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Dressed to Kill: 7 Haunted Houseplants for Halloween

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Dressed to Kill: 7 Haunted Houseplants for Halloween

October 22, 2018

First, a disclaimer. No houseplants were harmed in the creation of this post. Well, at least not fatally. But we did force them to dress in creepy costumes for Halloween, despite knowing they’d rather be growing outdoors in their native climates (for most of them, that would be the tropics). Tough job, being a houseplant.

This DIY decor project was pretty easy on humans, though. First, we chose our victims for their theatrical foliage. Then, to create a darkly tortured Little Shop of Houseplants, we cloaked the plants’ nursery pots in washable black Paper Storage Bags (a set of three in different sizes is $32.41 from Warm Grey Company via Etsy). Tip: You can also give your houseplants a haunted look by simply painting their pots a dark color (see our Ikea houseplants below, painted in Farrow & Ball’s bruise-black Railings).

If they know what’s good for them, on Halloween our haunted houseplants will gather by the front door, where they can scowl menacingly at the trick-or-treaters:

Photography by Mimi Giboin for Gardenista.

 Peacock Plant

There are dozens of species of tropical Calathea, many with waxy, patterned leaves. We got our unlabeled specimen at Home Depot, and with some sleuthing have determined that the white outline on its leaves is similar to a potted Calathea &#8
Above: There are dozens of species of tropical Calathea, many with waxy, patterned leaves. We got our unlabeled specimen at Home Depot, and with some sleuthing have determined that the white outline on its leaves is similar to a potted Calathea ‘Marion’ available for $25 at White Flower Farm.

Botanical Name: Calathea ‘Marion’

Care and Feeding: Calatheas will fade if they get too much light; keep yours away from bright sun to preserve the distinct veining and colors of its leaves.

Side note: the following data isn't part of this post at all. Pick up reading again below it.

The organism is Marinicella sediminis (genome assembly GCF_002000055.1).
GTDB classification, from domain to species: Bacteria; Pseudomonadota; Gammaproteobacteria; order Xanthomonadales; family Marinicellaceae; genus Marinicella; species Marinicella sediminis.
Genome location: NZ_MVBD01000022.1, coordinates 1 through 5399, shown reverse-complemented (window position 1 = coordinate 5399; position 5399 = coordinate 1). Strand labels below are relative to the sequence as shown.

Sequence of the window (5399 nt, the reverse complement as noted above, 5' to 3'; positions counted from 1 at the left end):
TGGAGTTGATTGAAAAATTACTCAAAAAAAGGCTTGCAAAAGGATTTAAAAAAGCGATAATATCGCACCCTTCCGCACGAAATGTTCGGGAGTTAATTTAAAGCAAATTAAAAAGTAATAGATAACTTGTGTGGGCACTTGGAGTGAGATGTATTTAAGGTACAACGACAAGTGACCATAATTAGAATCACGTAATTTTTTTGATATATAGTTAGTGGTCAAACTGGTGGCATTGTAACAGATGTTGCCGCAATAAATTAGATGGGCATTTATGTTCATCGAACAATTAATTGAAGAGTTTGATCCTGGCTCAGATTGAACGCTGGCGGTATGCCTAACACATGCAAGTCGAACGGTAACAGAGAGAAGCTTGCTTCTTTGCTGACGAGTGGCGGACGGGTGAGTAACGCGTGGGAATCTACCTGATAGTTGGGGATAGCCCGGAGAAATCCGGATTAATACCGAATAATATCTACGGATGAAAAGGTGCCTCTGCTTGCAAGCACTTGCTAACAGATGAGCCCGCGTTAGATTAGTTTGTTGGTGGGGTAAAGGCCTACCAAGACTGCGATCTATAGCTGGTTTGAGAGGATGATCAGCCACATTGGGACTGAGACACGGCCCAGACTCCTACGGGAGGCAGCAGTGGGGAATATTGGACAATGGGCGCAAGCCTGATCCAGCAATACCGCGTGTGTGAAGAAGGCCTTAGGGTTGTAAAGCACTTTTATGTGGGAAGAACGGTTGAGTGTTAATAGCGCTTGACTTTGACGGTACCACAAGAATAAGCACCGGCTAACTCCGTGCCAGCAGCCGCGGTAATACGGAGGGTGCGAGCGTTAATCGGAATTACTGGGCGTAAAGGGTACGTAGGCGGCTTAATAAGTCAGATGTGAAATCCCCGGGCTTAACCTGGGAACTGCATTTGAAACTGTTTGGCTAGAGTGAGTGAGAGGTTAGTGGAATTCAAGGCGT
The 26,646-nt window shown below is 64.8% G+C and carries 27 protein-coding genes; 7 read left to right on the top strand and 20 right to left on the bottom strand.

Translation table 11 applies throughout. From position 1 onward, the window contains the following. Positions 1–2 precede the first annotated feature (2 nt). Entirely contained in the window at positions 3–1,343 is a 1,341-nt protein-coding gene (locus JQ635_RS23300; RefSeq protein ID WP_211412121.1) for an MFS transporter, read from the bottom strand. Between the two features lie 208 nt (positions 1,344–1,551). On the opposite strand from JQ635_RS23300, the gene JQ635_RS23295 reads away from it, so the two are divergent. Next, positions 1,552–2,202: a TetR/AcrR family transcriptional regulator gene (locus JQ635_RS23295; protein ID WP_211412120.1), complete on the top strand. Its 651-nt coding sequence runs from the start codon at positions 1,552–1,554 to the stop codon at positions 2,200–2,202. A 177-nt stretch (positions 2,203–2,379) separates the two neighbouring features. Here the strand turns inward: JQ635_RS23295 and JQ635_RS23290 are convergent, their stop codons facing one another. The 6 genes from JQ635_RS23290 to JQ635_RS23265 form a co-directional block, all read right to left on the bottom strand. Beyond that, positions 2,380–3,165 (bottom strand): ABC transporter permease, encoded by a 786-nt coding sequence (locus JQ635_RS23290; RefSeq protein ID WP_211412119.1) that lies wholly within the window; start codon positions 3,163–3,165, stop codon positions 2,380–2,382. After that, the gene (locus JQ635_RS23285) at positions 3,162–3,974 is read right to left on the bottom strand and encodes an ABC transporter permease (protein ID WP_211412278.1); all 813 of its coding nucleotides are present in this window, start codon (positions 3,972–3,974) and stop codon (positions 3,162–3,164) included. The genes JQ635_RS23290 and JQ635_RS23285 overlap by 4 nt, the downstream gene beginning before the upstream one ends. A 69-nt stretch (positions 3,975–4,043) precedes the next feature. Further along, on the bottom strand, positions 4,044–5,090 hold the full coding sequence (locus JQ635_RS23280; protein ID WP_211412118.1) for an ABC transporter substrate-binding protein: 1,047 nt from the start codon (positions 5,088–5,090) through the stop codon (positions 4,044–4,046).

Design Tip: With its stiff leaves and strong silhouette, Calathea contrasts nicely with ferns or other lacy-leafed plants.

Snake Plant

Our baby snake plant came from Ikea, where an assortment of Sansevieria in a pot is available for £4 per plant in the UK; in the US, we paid $3.99.
Above: Our baby snake plant came from Ikea, where an assortment of Sansevieria in a pot is available for £4 per plant in the UK; in the US, we paid $3.99.

Botanical Name: Sansevieria

Care and Feeding: The best way to take care of a snake plant is: don’t. This plant is a survivor. Leave it be, except to water it every week or 10 days if the soil feels dry to a depth of 1 inch.

Design Tip: Get a mini version, as we did, and you can use it as a sculptural accent on a windowsill or a cocktail table.

As an added bonus, our snake plant was sprouting offshoots that look like tiny, menacing teeth.
Above: As an added bonus, our snake plant was sprouting offshoots that look like tiny, menacing teeth.

Ming Tree

A Ming Aralia Tree in a 6-inch pot is $.95 from Amazon.
Above: A Ming Aralia Tree in a 6-inch pot is $15.95 from Amazon.

Botanical Name: Polyscias fruticosa

Care and Feeding: Aralias include about 70 species of evergreen trees, perennials, and shrubs commonly found in the mountainous, wooded regions of Asia and the Americas. Don’t over-water yours—and remember that it thrives in warm temperatures.

Design Tip: Keep this dwarf tree small by trimming it with scissors.